The program is funded mainly through grants from United Way Dane County and UW Credit Union, Alexander said, as well as through donations. They also have a handful of community partners, like Joe Perkins, owner of Tutto Pasta, who works closely with the program managing properties and hosting events. Green Cab provides free transportation to residents. The Black Men Coalition of Dane County and Second Harvest Food Bank provide food.

Alexander has also poured his personal savings into the program.

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Rodney Alexander, a founder of the Umbrella Transition Program, is pictured outside of one of the program's homes.

There’s still a lot of trial and error as he figures out best practices, but the model seems to be an effective way to get people back on their feet. In the first year, the Umbrella Transition Program worked with 26 people, and 23 left with permanent housing and full-time employment, Alexander said.

“It just shows that it is a good formula for helping somebody,” Alexander said. “If somebody from the city were to take notes on what we’re doing, they would see that with the amount of money they have, with the amount of pull they have, this kind of thing could really change Madison’s homelessness issue.”

The program is the only of its kind in the county, at least as far as Alexander knows. (The Road Home Dane County helps homeless families locate affordable housing, provides rental assistance and also case management services, but it doesn’t supply housing itself.) Alexander and his team of two other full-time staff (plus three volunteers) are trying to bridge the gaps.

Alexander spoke to local officials about creating more transitional housing for those without shelter. He recalled those officials balking at the idea, claiming they’ve tried similar methods in the past.

“The initial response I got from the city was that transitional housing doesn’t work. They tried it years ago,” he said. “If three people with no money can make it work for 23 out of 26 people, then imagine what they can do.”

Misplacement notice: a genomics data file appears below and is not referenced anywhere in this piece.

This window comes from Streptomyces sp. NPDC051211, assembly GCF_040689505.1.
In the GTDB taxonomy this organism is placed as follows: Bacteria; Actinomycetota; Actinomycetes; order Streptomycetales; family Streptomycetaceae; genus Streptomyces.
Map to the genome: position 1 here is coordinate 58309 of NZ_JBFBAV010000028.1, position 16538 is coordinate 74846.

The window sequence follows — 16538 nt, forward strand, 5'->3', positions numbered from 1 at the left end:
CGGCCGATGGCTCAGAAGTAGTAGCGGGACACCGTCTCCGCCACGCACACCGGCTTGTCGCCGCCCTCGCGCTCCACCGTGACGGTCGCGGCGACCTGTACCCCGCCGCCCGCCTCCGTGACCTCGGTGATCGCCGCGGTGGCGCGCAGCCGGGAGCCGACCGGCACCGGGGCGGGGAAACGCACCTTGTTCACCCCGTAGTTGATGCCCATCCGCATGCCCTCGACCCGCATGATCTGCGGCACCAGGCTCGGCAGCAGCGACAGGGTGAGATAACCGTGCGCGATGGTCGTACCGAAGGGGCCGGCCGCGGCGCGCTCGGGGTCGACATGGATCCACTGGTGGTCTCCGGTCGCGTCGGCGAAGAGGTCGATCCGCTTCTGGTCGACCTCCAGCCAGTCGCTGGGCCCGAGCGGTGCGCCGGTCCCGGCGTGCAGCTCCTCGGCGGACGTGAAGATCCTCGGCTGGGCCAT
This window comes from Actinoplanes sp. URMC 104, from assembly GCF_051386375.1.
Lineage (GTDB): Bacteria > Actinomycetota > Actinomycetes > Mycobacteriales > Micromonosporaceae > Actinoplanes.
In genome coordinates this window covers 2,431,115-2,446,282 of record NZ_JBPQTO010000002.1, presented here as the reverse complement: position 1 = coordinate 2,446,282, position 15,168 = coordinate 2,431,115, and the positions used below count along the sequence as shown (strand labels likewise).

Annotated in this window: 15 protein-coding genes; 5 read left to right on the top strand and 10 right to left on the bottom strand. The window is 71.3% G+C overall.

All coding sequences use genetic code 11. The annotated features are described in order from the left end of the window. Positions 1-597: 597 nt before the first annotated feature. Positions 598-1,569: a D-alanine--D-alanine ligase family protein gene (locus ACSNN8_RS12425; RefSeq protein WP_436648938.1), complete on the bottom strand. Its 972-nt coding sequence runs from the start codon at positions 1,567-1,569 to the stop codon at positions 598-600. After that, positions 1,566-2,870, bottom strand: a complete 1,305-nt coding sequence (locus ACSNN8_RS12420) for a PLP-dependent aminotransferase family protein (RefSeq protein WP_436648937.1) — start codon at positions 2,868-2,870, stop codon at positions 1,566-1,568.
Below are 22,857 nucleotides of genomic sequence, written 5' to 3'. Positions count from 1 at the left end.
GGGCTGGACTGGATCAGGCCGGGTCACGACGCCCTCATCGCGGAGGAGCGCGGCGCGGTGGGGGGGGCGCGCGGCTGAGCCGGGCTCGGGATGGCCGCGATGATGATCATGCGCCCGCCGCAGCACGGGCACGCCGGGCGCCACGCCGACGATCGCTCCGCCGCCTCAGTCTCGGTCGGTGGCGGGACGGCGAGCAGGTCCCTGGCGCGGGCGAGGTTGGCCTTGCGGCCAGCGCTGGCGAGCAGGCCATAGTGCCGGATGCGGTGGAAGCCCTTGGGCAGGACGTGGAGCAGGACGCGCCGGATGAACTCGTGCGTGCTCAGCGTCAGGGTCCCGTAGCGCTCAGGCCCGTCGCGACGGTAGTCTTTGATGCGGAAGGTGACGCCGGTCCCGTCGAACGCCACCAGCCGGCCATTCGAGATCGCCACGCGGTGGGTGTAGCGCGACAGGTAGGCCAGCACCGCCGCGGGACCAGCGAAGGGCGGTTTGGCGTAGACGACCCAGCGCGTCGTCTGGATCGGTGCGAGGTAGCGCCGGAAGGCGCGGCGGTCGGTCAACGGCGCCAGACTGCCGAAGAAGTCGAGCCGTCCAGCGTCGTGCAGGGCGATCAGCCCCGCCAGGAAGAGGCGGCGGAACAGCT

O’Keefe said the city was intrigued by the program and that there “is a place and a need for it.” But there aren’t a lot of resources available to support Alexander’s work.

“As Housing First has gained favor with the federal government, one of the casualties has been transitional housing,” O’Keefe said, explaining how the U.S. Department of Housing and Urban Development is no longer interested in funding transitional housing, or shelters, for that matter. “To a great degree, we’re beholden to the rules and expectations — and limitations — of our funding.”

The Umbrella Transition Program has  partnerships with businesses in the community, like Madison’s Therma-stor, a water heater manufacturing and installation company, to offer residents employment. Over half of the men receive intensive outpatient treatment for substance dependency issues at the Jessie Crawford Recovery Center, a local treatment facility.

Alexander, who is also a licensed therapist, holds mandatory group therapy every Sunday at 6:30 p.m. He said everyone always participates.

“I just wish people could see how positive it is. Everybody gets in there and nobody’s angry or doesn’t want to engage,” Alexander said. “It’s amazing how everybody’s got a different story but everybody can relate to one another.”

After starting with only eight people in residence at a time, the program now can host up to 20. Alexander thinks the program and its residents are in “an excellent spot.”

Over a game of pool at the program’s complex of four houses on the east side, Demetrius Sampton and Iman Mad agreed. Sampton was one of the program’s first residents and now is the resident advisor. The program showed him “a different path,” and now he’s trying to show that to newcomers, like Mad, who joined in June.